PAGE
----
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How additive manufacturing may just save automotive aftermarket spare parts.

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Jaclyn Schindler Adhoh - March 31, 2022
Jaclyn Schindler Adhoh - March 31, 2022

In a September 2021 earnings call, AutoZone, Inc. CEO William Rhodes stated, “This is the most difficult supply-chain environment that I have ever seen.” According to Rhodes, AutoZone is running “the lowest level of in-stock that [he] can ever remember” (https://www.bloomberg.com/news/articles/2021-10-16/car-parts-shortages-are-hitting-u-s-garages-creating-weeks-long-delays).

Whether it be harsh weather conditions, an accident or standard wear-and-tear, automotive manufacturers and mechanics are struggling to provide spare parts for customers in time. Due to COVID delays, there has been a global semiconductor shortage which derailed the production of new cars. With people forced to maintain their older vehicles or invest in used cars, acquiring spare parts is essential.

Delayed repairs are leaving people without means of transportation while they must cover the ongoing expense of rental cars. In addition to customers, the lack of spare parts is negatively affecting automotive shops and resulting in loss of income.

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Conduct a quick Google search with the terms “automotive spare parts delay” and the number of different areas affected worldwide is shocking. From Kent in the UK to Ontario and even Minnesota, cars sit for months out of commission while mechanics wait (not so patiently) to finally receive the required spare parts.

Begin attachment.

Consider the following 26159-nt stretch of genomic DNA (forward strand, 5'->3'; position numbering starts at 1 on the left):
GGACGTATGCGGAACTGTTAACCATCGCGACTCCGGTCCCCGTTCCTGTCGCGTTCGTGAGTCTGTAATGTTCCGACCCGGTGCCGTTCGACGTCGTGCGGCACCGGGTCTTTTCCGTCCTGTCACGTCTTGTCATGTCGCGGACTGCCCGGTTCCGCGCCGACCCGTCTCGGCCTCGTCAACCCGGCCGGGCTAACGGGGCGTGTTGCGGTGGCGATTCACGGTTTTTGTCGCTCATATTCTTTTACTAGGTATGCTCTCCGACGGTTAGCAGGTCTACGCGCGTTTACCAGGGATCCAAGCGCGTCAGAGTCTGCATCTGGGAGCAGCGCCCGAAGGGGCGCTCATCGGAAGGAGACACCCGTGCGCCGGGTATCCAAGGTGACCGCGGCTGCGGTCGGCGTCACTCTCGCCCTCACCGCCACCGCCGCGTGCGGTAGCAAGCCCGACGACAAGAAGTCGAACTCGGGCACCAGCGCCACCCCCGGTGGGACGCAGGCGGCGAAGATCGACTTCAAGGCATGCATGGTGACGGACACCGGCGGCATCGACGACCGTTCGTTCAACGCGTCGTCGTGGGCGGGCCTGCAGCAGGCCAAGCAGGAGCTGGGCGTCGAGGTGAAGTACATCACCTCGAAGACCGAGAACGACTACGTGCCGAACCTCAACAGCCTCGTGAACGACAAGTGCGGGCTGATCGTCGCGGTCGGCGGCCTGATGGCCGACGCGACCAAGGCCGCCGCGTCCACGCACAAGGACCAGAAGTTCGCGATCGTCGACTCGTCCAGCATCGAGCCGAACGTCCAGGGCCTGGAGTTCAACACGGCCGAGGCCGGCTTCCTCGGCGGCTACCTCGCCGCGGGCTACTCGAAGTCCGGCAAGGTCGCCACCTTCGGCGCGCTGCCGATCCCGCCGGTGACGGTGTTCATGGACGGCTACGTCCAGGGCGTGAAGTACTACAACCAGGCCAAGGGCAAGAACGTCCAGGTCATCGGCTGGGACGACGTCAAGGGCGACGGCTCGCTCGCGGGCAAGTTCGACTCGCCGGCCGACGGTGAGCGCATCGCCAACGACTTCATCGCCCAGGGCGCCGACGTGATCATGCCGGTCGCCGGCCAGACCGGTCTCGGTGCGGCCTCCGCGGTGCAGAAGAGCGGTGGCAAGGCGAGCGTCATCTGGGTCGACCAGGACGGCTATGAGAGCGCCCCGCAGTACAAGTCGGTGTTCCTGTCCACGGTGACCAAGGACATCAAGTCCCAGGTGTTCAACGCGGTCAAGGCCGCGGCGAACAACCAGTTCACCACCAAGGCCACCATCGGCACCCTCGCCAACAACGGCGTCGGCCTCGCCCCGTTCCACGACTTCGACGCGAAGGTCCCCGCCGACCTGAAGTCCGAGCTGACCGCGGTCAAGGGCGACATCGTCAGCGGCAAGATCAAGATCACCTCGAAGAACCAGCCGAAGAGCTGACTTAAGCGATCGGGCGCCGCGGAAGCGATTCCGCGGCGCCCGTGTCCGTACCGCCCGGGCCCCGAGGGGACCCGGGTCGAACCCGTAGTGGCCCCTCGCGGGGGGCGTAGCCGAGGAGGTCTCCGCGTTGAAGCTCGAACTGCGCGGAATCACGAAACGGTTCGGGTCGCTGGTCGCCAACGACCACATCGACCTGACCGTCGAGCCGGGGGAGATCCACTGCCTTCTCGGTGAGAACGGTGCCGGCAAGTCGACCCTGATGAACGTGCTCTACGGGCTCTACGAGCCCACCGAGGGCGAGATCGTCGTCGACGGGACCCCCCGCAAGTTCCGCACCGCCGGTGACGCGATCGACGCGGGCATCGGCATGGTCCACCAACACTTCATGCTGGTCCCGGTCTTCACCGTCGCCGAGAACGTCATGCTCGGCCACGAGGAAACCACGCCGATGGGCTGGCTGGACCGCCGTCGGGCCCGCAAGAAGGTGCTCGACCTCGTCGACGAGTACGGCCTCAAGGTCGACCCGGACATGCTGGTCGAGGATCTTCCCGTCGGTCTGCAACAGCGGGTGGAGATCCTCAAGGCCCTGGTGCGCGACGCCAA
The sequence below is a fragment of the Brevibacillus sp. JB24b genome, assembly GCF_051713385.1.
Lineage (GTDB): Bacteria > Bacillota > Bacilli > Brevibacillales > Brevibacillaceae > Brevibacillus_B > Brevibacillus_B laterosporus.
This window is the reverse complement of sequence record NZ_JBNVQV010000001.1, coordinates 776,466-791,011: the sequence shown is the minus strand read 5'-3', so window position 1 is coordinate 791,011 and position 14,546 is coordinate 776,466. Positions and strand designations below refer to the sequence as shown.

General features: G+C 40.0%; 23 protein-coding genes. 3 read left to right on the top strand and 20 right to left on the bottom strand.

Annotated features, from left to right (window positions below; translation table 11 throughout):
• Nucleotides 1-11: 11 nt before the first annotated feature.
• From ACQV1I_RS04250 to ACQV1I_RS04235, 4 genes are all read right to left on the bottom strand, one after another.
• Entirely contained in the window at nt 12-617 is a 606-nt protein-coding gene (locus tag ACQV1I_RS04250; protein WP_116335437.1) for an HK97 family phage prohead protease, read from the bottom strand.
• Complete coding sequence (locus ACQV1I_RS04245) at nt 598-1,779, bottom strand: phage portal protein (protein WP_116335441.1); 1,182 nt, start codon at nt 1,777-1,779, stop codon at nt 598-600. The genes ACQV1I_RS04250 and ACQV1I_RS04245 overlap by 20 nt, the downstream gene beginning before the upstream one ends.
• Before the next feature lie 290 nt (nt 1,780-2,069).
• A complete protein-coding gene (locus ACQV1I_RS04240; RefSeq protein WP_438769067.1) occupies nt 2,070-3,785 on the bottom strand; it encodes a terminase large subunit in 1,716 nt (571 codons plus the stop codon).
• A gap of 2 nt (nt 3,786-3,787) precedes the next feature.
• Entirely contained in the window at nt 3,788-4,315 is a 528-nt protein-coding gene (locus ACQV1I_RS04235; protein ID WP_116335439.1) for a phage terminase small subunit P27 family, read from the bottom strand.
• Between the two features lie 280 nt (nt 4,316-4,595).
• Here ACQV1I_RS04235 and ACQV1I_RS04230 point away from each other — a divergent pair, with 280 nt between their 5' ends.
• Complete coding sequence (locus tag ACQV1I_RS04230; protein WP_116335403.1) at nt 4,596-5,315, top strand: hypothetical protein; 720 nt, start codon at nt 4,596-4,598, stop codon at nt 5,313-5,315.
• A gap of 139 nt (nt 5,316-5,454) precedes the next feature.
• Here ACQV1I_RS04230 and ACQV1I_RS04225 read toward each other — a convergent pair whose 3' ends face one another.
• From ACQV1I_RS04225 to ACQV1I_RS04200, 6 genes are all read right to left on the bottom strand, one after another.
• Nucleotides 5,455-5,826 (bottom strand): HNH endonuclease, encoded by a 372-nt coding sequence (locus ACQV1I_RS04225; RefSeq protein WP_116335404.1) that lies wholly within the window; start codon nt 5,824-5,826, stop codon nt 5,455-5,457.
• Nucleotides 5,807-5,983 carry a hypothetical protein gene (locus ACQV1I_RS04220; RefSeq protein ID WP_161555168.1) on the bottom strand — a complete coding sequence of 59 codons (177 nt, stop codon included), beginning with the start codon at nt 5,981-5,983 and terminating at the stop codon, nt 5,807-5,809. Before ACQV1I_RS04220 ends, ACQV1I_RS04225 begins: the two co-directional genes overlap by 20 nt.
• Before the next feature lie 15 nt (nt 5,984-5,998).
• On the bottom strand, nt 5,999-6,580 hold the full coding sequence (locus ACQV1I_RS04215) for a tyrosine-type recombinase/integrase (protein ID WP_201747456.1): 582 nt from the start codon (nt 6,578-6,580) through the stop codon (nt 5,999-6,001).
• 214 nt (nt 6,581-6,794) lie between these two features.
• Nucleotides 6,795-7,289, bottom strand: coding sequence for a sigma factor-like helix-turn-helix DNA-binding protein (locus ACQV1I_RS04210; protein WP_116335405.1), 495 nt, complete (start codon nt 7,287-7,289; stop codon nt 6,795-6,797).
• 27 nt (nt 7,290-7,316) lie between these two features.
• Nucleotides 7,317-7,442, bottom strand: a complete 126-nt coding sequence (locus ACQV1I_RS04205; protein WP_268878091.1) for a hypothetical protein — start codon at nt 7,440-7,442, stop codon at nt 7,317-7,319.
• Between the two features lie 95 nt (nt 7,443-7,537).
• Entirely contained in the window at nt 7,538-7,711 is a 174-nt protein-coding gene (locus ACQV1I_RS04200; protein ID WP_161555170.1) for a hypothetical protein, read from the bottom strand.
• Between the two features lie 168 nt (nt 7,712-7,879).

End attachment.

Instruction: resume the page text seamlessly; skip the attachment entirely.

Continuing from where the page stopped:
But there is a light at the end of this never-ending supply chain tunnel: additive manufacturing.

The H350™ 3D printer powered by SAF™ technology is the answer to the automotive industry’s prayers. Created for short-run, serial production of 1,000 – 20,000 parts, the H350 maintains high part consistency, complexities and geometric accuracy. Automotive applications printed with the H350 and High Yield PA11 polymer powder are impact-resistant and functional.  

In comparison to traditional injection molding, lead times can be reduced from 12–20 weeks down to just a few days before beginning production. Additionally, in a day or two, a build of spare automotive parts can be ready for distribution. The parking sensor housing below only takes 8.5 hours to produce 270 pieces.

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As supply chain challenges continue to plague the automotive industry, the H350 offers an effective solution that will allow spare parts to become just that… spare.   

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